Before I move on to the next section of the End of Overeating, I wanted to explore one underlying contributing factor to conditioned hypereating that I had not thought much about, namely our culture of eating in general. Dr. Kessler devotes a chapter to the topic. He opens with an intriguing observation.
The question “Is food available?” once had social and economic implications. We were really asking “Are we facing famine?” “Can we afford food?” That framework has changed in Western societies. Now we usually mean “Can I buy food nearby?” “Can I eat it anywhere?” In today’s America, the answer to these questions is usually yes.
An important change in our culture of eating in the United States is that we now believe it is okay to eat almost anywhere and everywhere. Eating while walking down the street, in class, in a meeting, or while conducting business is no longer considered rude. I’ve grown up in that environment and had never even thought about it before. Dr. Kessler shares the impressions of people from other cultures in a way that really drives the point home.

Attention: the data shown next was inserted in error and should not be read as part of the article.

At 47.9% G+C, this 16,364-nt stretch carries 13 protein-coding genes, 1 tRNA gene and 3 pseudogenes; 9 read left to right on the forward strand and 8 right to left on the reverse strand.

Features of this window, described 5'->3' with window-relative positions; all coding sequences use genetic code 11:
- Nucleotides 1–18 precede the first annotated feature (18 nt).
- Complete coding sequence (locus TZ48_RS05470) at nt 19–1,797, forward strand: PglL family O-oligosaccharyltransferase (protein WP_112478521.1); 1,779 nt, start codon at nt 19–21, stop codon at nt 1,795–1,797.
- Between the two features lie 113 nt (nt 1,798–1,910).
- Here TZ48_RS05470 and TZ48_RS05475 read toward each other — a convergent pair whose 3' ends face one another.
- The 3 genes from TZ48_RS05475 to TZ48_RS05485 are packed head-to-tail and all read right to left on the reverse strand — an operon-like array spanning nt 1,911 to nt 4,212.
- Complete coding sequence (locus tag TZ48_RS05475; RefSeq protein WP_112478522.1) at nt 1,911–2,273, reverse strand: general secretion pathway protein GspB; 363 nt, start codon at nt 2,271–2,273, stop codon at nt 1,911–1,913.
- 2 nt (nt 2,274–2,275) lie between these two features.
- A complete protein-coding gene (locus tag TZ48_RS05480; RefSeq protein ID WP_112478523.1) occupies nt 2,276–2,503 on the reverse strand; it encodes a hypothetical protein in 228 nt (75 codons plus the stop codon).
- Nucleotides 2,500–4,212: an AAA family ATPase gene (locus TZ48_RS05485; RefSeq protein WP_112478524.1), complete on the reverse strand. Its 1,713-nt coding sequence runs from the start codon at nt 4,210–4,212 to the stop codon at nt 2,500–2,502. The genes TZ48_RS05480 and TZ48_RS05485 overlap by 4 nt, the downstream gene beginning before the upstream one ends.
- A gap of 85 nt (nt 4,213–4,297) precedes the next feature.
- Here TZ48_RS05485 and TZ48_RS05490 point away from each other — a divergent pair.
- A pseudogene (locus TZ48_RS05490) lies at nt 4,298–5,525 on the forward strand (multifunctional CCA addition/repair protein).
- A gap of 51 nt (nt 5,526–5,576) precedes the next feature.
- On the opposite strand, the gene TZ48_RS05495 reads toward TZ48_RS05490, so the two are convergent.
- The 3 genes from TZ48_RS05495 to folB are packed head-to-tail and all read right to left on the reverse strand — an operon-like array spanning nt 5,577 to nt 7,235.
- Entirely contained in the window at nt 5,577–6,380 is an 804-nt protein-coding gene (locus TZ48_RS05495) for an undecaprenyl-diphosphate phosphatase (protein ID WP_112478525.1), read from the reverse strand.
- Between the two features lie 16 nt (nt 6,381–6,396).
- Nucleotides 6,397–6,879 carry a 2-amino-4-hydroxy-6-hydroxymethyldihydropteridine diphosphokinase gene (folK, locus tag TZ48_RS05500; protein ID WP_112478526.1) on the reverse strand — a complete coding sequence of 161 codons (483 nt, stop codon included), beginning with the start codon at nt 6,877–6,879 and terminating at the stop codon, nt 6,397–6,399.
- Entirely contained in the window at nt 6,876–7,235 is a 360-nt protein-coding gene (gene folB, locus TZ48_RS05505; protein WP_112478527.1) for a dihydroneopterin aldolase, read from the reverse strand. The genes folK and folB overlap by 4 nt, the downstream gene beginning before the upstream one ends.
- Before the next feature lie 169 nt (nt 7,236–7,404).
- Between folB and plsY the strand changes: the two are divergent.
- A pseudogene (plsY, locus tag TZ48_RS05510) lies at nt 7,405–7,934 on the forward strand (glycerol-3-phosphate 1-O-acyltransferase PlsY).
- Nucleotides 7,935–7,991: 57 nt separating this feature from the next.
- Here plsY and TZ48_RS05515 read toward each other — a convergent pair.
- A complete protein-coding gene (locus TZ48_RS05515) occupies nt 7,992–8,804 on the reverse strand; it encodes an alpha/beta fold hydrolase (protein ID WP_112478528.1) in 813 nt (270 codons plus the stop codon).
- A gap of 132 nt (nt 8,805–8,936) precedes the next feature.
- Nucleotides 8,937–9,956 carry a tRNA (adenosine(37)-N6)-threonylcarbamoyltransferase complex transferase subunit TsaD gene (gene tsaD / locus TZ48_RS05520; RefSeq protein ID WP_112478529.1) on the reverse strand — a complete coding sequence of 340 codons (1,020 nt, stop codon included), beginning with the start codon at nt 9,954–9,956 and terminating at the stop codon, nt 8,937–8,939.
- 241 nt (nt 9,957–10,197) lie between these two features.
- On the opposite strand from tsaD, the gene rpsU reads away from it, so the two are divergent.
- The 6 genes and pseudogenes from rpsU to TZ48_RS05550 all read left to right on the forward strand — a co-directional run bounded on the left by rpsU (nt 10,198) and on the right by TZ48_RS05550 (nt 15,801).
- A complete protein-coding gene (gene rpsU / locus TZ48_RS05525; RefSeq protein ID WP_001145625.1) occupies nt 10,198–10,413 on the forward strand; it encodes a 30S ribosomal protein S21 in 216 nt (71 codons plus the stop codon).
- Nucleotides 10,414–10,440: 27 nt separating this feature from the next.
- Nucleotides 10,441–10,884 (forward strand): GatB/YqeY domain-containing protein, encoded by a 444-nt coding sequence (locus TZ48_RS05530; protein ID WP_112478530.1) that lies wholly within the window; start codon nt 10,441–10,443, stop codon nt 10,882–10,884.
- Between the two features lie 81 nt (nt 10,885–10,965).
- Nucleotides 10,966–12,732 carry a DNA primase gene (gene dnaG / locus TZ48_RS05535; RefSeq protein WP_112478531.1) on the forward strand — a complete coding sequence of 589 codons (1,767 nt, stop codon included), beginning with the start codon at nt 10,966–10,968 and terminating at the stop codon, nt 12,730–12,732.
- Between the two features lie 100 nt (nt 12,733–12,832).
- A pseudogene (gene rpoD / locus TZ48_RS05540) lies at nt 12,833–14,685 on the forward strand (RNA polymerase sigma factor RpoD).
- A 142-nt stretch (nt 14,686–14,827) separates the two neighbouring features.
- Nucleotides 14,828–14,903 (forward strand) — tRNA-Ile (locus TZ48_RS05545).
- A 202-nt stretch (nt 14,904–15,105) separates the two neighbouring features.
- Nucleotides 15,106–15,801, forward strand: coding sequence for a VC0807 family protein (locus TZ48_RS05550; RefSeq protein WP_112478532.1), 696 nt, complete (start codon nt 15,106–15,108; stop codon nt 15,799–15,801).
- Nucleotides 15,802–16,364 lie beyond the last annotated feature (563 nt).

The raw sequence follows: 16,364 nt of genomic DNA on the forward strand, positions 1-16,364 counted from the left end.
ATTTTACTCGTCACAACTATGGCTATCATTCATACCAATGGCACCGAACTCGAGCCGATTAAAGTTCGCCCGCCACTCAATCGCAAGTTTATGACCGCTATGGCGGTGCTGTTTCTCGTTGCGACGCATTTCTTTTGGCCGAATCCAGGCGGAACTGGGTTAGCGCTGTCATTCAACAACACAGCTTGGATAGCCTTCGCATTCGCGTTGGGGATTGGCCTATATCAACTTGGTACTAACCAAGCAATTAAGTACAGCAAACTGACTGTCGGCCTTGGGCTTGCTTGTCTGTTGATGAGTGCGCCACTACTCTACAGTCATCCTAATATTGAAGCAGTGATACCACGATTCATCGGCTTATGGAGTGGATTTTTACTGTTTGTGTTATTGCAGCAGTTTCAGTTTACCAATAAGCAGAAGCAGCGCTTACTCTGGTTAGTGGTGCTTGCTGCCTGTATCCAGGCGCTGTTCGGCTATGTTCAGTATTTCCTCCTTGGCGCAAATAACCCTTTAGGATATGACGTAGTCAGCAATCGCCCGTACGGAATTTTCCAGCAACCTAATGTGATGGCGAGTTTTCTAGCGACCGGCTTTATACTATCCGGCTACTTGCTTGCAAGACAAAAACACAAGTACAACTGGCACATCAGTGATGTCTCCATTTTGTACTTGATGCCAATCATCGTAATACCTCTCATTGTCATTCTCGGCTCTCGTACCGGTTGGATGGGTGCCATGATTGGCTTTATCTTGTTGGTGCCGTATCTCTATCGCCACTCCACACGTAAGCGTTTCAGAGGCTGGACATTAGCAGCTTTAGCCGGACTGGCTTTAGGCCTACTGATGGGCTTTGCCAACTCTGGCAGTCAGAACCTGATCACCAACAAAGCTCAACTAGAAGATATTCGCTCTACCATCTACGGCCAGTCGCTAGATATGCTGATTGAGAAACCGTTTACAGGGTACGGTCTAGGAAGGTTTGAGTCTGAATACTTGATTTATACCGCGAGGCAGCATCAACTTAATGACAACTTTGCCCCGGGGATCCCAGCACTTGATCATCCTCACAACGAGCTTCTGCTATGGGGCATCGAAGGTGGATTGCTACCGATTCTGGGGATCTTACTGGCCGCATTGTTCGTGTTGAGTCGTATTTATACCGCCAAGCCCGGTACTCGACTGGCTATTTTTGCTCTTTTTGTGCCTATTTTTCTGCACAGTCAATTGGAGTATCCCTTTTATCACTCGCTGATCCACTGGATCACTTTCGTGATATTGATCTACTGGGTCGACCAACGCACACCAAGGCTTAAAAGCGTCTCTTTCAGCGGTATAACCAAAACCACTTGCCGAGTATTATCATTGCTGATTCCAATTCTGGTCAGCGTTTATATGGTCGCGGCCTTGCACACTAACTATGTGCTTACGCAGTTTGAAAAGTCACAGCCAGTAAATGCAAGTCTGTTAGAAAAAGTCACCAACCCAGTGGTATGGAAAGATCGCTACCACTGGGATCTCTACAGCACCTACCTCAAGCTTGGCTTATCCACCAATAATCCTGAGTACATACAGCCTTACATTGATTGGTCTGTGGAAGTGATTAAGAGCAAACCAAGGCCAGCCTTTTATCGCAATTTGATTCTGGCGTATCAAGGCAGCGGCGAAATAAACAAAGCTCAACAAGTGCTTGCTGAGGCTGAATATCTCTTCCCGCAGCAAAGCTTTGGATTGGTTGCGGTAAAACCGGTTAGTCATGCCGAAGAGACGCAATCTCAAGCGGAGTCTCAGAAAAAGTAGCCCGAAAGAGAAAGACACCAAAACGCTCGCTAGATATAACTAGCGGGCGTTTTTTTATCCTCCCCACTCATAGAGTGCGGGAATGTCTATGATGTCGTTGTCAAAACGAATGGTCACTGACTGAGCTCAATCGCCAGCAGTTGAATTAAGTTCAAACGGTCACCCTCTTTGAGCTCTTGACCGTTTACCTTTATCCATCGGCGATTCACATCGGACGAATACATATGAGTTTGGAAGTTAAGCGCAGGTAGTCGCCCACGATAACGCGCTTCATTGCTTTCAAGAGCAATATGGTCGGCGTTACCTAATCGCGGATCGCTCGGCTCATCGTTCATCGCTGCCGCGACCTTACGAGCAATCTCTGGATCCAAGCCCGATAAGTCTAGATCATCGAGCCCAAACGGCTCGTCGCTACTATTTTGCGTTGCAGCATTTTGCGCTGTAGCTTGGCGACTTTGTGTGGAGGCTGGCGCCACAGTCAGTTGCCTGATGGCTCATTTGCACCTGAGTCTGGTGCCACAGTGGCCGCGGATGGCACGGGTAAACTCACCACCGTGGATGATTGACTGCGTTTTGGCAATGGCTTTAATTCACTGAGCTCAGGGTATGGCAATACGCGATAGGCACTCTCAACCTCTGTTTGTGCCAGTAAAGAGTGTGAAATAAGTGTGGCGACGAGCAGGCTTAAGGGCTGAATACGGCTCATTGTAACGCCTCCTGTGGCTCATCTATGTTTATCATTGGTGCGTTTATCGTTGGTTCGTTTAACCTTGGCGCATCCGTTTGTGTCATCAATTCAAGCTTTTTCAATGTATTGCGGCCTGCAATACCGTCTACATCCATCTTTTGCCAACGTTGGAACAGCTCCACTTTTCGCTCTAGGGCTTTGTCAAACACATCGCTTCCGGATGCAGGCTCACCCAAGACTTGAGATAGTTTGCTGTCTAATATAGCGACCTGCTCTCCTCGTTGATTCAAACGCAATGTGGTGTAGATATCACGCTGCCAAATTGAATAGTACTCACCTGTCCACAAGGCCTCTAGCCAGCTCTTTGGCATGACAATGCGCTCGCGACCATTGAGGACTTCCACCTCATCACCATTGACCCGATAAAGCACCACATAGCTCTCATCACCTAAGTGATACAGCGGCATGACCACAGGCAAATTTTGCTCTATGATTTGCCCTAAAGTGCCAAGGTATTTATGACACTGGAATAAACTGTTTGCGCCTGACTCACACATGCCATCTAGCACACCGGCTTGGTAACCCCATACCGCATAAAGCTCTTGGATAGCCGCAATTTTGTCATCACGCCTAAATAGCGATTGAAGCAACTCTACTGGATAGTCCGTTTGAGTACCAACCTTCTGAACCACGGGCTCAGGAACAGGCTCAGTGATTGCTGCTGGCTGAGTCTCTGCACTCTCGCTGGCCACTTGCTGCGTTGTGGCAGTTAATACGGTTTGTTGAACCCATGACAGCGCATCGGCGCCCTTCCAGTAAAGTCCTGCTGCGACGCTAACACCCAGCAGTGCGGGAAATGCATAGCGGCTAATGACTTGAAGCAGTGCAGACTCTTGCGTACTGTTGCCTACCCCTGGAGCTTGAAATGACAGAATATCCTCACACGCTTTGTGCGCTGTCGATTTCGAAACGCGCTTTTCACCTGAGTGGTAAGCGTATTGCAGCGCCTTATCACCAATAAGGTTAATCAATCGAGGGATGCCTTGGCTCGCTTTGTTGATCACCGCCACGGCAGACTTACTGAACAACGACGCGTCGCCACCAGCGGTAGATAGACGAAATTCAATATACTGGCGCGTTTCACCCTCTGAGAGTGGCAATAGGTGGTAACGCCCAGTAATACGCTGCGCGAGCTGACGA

Of course, our culture of eating is beginning to infiltrate even anti-snacking cultures with extremely strong meal patterns. The French pattern of eating only at set mealtimes was once so strong that restaurants wouldn’t even serve food outside those traditional periods. As that cultural norm weakens, we are seeing a rise in weight in France, though not yet anywhere near the scale we see in America.
With hyperpalatable food readily available everywhere we go and few cultural restrictions on when and where we eat, those susceptible to conditioned hypereating live in an almost constant state of stimulation. It’s little wonder we’re suffering from an obesity epidemic.